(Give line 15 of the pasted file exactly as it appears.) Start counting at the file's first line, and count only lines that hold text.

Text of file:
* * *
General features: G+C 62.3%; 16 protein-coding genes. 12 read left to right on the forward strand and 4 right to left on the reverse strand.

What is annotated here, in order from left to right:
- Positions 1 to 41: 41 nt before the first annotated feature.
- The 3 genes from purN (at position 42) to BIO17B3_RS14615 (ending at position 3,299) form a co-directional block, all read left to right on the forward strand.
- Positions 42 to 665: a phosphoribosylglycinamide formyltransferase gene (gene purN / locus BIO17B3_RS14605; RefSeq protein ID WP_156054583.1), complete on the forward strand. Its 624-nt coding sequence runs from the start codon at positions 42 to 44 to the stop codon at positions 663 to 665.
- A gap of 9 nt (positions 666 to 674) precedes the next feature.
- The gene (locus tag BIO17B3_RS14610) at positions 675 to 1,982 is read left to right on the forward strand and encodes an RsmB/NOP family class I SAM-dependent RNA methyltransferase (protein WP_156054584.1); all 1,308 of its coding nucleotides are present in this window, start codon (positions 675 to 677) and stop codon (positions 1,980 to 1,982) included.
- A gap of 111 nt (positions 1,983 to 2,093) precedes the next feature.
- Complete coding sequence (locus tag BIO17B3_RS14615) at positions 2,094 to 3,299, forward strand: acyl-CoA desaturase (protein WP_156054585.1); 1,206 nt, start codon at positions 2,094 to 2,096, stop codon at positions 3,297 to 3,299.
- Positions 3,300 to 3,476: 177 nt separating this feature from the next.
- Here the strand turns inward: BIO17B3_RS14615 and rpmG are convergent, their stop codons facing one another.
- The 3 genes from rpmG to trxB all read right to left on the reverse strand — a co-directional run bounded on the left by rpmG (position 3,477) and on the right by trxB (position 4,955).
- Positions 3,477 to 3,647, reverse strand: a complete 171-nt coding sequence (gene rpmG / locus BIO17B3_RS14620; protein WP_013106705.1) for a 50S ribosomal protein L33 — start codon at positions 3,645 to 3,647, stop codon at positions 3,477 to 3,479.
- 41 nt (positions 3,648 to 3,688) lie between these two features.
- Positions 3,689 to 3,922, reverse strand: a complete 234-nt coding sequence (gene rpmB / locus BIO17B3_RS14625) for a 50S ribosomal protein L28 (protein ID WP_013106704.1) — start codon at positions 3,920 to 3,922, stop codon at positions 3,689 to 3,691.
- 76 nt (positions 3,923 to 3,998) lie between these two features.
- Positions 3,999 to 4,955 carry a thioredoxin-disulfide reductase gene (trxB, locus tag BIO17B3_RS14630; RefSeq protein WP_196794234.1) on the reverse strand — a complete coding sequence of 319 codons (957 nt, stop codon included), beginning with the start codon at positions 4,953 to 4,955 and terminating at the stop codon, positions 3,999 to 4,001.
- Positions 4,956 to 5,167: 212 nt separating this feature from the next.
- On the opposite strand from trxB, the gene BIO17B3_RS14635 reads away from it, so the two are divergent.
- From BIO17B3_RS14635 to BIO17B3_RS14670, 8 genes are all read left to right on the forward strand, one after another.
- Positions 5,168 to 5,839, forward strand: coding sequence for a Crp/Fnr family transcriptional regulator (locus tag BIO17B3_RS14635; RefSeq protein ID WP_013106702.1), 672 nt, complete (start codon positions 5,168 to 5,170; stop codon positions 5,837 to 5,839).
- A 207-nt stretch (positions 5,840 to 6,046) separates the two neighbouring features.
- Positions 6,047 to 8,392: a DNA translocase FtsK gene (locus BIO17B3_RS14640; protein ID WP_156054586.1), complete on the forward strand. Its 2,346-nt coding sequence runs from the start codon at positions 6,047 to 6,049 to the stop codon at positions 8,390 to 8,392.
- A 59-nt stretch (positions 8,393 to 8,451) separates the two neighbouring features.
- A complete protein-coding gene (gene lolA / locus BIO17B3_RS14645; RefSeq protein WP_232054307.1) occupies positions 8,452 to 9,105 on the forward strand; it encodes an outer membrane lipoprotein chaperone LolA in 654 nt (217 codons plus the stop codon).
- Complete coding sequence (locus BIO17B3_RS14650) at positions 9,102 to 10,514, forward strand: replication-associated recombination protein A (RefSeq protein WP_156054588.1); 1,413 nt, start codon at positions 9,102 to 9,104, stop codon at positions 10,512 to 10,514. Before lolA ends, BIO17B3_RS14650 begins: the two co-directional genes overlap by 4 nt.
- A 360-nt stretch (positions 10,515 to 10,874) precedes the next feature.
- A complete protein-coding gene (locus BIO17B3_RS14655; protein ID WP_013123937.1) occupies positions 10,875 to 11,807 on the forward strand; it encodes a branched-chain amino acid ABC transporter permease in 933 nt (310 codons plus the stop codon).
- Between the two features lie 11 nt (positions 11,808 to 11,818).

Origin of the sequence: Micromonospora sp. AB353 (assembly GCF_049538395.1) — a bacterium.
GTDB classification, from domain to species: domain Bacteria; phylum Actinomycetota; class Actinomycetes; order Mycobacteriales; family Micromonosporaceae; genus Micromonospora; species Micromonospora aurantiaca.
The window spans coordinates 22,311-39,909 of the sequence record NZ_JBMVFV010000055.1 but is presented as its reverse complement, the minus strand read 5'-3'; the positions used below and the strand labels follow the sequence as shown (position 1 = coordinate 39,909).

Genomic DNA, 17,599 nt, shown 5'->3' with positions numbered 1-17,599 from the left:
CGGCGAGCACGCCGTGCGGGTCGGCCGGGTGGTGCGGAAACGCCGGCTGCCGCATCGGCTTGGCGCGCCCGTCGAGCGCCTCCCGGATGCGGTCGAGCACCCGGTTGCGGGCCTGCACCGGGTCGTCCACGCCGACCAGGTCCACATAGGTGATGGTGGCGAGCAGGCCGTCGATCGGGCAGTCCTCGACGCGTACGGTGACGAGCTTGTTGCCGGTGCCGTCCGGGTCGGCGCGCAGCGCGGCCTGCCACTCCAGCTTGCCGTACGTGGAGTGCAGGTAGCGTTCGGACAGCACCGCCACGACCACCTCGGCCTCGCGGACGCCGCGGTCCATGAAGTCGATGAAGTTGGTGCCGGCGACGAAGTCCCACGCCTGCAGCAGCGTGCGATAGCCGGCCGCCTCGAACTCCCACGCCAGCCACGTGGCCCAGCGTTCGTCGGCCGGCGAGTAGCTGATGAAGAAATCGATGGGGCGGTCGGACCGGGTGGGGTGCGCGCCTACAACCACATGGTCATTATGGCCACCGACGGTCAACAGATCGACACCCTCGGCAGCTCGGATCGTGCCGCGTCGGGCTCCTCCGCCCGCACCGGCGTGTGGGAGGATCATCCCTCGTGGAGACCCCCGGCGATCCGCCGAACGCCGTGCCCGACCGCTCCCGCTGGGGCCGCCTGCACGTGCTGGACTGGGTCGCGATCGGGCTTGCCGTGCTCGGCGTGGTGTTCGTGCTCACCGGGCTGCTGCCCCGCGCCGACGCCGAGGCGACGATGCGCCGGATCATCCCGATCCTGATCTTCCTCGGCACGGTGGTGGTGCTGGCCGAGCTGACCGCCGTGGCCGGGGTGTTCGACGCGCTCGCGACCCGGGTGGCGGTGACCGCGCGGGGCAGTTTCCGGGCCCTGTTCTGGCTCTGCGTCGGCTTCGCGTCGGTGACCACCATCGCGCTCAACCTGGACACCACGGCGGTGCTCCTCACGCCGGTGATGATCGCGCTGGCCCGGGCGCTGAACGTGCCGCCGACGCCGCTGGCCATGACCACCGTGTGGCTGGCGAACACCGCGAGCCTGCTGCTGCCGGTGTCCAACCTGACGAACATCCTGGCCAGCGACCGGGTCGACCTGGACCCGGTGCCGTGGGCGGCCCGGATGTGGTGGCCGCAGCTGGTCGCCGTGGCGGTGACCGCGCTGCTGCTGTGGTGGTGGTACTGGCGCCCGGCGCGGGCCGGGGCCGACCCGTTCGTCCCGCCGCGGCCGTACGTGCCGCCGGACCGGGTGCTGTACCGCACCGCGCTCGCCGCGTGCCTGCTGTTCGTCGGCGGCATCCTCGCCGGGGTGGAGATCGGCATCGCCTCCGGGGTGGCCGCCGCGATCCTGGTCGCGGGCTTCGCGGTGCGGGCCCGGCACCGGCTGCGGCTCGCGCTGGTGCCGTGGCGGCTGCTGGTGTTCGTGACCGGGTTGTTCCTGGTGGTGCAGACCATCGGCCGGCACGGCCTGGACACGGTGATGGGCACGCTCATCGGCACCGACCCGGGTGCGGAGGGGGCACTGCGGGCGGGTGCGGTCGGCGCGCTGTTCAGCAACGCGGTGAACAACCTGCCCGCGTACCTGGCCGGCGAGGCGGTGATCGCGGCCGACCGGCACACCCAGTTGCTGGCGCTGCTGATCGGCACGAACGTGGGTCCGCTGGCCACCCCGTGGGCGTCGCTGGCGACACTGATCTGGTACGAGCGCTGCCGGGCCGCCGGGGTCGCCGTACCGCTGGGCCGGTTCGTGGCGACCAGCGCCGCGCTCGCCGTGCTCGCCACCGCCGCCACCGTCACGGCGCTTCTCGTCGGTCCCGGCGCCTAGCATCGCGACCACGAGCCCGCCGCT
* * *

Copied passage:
- Positions 3,689 to 3,922, reverse strand: a complete 234-nt coding sequence (gene rpmB / locus BIO17B3_RS14625) for a 50S ribosomal protein L28 (protein ID WP_013106704.1) — start codon at positions 3,920 to 3,922, stop codon at positions 3,689 to 3,691.